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A series in which UserTesting's Research team studies a different product to share here on the blog. We hope you'll learn some unique research techniques and get inspired to run some insightful tests of your own. Enjoy!
Remember when the words “tinder” and “match” only conjured images of a campfire or a bundle of wooden sticks?
With the e-dating industry growing like wildfire, it’s no wonder that popular dating sites and apps like Tinder and Match.com have worked their way into our vocabulary. As e-dating evolves beyond the stationary desktop screen and adapts to the capabilities and mobility of our ever-present smartphones, spontaneity, serendipity, and simplicity have replaced the long-winded questionnaires of traditional dating sites.
What will dating in this world of geolocation apps look like? Can we regain a sense of mystery and romance in a data-driven world? How will the newest generation of dating tools impact our search for and interaction with potential partners?
We set out to explore these questions with our mobile recorder and tested a new addition to the dating app scene: Happn.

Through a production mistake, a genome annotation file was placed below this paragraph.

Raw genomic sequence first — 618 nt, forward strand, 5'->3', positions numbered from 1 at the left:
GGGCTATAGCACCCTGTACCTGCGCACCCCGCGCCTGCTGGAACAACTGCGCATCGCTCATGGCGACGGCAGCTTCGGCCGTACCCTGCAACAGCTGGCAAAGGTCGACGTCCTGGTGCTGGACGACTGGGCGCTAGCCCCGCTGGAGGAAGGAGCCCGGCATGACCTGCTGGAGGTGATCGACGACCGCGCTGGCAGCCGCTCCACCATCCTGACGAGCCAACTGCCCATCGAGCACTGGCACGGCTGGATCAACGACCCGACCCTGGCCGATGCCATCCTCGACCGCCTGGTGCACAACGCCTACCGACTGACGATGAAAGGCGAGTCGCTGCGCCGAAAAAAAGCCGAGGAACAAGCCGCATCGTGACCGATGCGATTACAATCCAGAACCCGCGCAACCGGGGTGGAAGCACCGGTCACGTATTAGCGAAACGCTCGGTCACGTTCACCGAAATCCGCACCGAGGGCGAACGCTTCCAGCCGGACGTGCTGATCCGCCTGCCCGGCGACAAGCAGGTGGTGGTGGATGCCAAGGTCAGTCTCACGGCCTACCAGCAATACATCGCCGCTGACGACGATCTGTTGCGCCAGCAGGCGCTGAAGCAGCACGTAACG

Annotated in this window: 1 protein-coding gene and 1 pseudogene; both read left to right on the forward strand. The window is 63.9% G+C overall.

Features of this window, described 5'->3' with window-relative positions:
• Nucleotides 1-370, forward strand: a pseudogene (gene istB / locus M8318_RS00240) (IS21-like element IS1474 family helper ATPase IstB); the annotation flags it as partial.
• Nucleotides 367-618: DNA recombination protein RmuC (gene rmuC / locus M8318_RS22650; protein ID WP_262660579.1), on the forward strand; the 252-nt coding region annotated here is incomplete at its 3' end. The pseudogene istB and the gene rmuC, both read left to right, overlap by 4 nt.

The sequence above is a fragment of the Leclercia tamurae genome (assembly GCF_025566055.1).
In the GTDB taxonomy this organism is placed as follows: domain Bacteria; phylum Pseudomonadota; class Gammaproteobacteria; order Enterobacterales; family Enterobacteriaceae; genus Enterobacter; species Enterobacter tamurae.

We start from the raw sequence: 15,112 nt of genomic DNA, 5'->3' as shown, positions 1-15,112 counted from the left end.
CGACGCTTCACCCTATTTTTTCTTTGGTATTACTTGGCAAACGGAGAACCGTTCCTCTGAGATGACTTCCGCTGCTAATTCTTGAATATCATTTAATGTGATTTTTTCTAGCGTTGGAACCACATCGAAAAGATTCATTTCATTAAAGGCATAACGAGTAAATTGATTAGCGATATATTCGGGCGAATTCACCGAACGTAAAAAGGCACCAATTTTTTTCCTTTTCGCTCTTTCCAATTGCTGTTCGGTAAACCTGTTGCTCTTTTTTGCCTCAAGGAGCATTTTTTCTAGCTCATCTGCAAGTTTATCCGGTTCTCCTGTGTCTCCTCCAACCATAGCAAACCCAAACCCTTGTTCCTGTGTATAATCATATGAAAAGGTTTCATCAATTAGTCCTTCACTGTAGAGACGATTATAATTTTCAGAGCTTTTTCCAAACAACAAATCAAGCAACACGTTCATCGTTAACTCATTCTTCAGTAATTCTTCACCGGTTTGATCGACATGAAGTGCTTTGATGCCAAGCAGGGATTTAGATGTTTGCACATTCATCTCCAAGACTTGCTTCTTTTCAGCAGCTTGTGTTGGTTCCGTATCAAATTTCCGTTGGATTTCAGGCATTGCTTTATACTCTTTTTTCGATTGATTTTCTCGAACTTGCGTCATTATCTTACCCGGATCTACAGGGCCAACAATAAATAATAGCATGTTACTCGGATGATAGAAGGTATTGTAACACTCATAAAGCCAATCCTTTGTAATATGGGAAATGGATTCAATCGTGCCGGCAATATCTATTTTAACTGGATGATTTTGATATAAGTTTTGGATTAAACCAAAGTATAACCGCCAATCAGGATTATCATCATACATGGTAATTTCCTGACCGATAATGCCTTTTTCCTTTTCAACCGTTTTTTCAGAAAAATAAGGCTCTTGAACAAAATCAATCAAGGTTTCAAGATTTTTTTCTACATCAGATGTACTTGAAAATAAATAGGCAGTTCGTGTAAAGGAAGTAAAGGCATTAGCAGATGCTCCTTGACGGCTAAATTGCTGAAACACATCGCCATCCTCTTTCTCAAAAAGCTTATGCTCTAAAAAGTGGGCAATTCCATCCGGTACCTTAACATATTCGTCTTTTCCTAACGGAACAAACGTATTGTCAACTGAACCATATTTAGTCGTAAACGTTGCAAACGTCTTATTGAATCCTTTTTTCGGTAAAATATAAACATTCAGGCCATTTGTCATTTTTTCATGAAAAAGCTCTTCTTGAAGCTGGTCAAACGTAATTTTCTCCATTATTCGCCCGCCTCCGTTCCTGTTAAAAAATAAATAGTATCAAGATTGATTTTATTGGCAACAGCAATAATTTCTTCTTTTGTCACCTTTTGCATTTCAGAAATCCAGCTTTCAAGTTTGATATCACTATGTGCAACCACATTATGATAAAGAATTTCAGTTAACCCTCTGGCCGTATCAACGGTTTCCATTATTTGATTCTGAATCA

Happn, a French dating app, claims to give us an “everyday superpower.” This “superpower” is the ability to find and reach out to a person you have crossed paths within your daily life.
Happn takes this very analog concept of “ships passing in the night” and adds a digital twist, recording all the other Happn users within a certain radius who you’ve crossed paths with.
Recorded details include the current distance from your match, wherein your day you encountered them, and the number of times you crossed paths.
Since the Happn app relies on tracking your movements throughout the day and recording other users who pass you, we divided the study into two portions: the sign-up and the results. There had to be sufficient time between these two parts of the study to populate the users’ app with matches.